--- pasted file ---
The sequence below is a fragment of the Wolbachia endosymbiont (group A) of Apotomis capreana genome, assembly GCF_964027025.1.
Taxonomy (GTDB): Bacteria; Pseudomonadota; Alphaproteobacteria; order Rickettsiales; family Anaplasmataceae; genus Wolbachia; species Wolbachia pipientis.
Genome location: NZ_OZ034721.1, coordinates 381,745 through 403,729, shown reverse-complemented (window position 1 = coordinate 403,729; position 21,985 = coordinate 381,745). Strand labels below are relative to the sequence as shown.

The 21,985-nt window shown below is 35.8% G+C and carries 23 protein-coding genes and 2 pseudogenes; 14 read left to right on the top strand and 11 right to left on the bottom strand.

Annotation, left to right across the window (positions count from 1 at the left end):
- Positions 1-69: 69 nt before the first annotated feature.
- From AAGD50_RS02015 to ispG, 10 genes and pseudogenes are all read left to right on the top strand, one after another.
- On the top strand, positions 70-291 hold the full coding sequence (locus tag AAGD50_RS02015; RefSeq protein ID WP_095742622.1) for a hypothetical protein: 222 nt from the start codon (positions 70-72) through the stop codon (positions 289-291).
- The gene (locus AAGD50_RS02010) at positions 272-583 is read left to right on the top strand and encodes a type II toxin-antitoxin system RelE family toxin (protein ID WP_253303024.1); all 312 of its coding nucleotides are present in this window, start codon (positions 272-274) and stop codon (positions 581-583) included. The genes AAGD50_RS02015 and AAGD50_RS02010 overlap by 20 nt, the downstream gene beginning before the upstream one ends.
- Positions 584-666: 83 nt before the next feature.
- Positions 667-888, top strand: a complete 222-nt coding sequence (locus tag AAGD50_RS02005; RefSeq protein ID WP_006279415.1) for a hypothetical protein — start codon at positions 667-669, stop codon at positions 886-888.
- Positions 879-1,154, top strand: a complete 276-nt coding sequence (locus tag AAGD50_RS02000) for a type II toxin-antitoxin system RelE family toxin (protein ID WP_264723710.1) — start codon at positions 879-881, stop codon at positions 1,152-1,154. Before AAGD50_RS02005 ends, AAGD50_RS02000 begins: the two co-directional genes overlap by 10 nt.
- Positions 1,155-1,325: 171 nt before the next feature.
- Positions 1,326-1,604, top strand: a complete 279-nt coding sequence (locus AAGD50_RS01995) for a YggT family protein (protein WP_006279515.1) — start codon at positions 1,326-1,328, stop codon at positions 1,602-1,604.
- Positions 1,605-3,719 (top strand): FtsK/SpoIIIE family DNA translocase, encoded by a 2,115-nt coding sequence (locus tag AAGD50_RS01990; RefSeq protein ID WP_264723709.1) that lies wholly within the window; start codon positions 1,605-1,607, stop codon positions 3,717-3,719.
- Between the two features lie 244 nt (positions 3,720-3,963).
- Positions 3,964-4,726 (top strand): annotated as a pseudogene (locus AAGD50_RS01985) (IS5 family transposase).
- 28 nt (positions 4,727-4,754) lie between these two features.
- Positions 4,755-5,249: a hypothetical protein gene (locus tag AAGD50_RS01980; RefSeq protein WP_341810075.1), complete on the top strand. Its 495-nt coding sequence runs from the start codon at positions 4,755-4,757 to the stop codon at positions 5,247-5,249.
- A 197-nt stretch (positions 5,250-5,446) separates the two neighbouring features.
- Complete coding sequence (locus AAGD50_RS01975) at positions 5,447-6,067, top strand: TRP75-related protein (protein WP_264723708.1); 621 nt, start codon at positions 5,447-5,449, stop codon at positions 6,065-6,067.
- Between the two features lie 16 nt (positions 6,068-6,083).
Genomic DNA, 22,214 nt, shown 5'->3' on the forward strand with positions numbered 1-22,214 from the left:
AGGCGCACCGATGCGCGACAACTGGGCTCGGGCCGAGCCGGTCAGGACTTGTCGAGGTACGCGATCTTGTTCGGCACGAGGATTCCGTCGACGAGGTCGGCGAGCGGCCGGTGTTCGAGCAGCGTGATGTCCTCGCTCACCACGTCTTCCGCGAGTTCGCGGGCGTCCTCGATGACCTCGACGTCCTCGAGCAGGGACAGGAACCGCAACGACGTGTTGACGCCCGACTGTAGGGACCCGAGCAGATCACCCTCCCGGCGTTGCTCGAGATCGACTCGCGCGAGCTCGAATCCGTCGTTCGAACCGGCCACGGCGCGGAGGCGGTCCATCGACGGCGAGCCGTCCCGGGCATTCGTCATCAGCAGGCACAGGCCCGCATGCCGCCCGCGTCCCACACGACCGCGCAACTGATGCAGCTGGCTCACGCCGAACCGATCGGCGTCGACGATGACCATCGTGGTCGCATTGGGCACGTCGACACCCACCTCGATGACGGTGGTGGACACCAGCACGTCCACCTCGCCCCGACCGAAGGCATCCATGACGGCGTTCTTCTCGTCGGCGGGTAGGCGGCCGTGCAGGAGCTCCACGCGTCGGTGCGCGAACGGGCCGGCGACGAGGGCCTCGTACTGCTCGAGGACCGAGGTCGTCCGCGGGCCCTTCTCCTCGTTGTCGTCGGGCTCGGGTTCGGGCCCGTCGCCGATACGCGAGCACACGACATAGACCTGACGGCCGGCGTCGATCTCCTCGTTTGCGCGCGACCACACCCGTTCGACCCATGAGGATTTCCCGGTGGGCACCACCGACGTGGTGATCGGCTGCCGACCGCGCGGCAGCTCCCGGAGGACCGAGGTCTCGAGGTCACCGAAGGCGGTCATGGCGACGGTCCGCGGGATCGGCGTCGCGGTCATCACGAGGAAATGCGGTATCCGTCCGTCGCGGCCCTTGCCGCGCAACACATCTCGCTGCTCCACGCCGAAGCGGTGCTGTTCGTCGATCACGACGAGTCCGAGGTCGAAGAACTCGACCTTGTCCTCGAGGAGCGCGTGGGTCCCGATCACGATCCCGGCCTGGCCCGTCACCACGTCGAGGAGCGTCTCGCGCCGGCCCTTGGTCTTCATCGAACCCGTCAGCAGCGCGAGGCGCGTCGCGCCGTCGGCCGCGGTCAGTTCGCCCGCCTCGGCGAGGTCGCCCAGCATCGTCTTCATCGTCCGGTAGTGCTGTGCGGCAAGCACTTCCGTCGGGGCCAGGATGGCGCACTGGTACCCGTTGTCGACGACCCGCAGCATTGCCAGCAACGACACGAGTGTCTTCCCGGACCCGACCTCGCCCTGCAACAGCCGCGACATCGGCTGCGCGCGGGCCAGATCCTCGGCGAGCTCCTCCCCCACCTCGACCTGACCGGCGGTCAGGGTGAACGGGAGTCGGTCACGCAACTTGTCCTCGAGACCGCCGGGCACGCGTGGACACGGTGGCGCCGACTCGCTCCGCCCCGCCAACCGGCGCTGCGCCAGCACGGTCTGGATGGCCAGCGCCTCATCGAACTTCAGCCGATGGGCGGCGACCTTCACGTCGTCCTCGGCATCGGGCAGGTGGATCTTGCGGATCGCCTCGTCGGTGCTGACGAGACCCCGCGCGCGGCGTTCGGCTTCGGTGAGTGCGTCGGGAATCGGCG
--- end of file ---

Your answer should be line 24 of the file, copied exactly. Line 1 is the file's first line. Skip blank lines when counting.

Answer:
AGGCGCACCGATGCGCGACAACTGGGCTCGGGCCGAGCCGGTCAGGACTTGTCGAGGTACGCGATCTTGTTCGGCACGAGGATTCCGTCGACGAGGTCGGCGAGCGGCCGGTGTTCGAGCAGCGTGATGTCCTCGCTCACCACGTCTTCCGCGAGTTCGCGGGCGTCCTCGATGACCTCGACGTCCTCGAGCAGGGACAGGAACCGCAACGACGTGTTGACGCCCGACTGTAGGGACCCGAGCAGATCACCCTCCCGGCGTTGCTCGAGATCGACTCGCGCGAGCTCGAATCCGTCGTTCGAACCGGCCACGGCGCGGAGGCGGTCCATCGACGGCGAGCCGTCCCGGGCATTCGTCATCAGCAGGCACAGGCCCGCATGCCGCCCGCGTCCCACACGACCGCGCAACTGATGCAGCTGGCTCACGCCGAACCGATCGGCGTCGACGATGACCATCGTGGTCGCATTGGGCACGTCGACACCCACCTCGATGACGGTGGTGGACACCAGCACGTCCACCTCGCCCCGACCGAAGGCATCCATGACGGCGTTCTTCTCGTCGGCGGGTAGGCGGCCGTGCAGGAGCTCCACGCGTCGGTGCGCGAACGGGCCGGCGACGAGGGCCTCGTACTGCTCGAGGACCGAGGTCGTCCGCGGGCCCTTCTCCTCGTTGTCGTCGGGCTCGGGTTCGGGCCCGTCGCCGATACGCGAGCACACGACATAGACCTGACGGCCGGCGTCGATCTCCTCGTTTGCGCGCGACCACACCCGTTCGACCCATGAGGATTTCCCGGTGGGCACCACCGACGTGGTGATCGGCTGCCGACCGCGCGGCAGCTCCCGGAGGACCGAGGTCTCGAGGTCACCGAAGGCGGTCATGGCGACGGTCCGCGGGATCGGCGTCGCGGTCATCACGAGGAAATGCGGTATCCGTCCGTCGCGGCCCTTGCCGCGCAACACATCTCGCTGCTCCACGCCGAAGCGGTGCTGTTCGTCGATCACGACGAGTCCGAGGTCGAAGAACTCGACCTTGTCCTCGAGGAGCGCGTGGGTCCCGATCACGATCCCGGCCTGGCCCGTCACCACGTCGAGGAGCGTCTCGCGCCGGCCCTTGGTCTTCATCGAACCCGTCAGCAGCGCGAGGCGCGTCGCGCCGTCGGCCGCGGTCAGTTCGCCCGCCTCGGCGAGGTCGCCCAGCATCGTCTTCATCGTCCGGTAGTGCTGTGCGGCAAGCACTTCCGTCGGGGCCAGGATGGCGCACTGGTACCCGTTGTCGACGACCCGCAGCATTGCCAGCAACGACACGAGTGTCTTCCCGGACCCGACCTCGCCCTGCAACAGCCGCGACATCGGCTGCGCGCGGGCCAGATCCTCGGCGAGCTCCTCCCCCACCTCGACCTGACCGGCGGTCAGGGTGAACGGGAGTCGGTCACGCAACTTGTCCTCGAGACCGCCGGGCACGCGTGGACACGGTGGCGCCGACTCGCTCCGCCCCGCCAACCGGCGCTGCGCCAGCACGGTCTGGATGGCCAGCGCCTCATCGAACTTCAGCCGATGGGCGGCGACCTTCACGTCGTCCTCGGCATCGGGCAGGTGGATCTTGCGGATCGCCTCGTCGGTGCTGACGAGACCCCGCGCGCGGCGTTCGGCTTCGGTGAGTGCGTCGGGAATCGGCG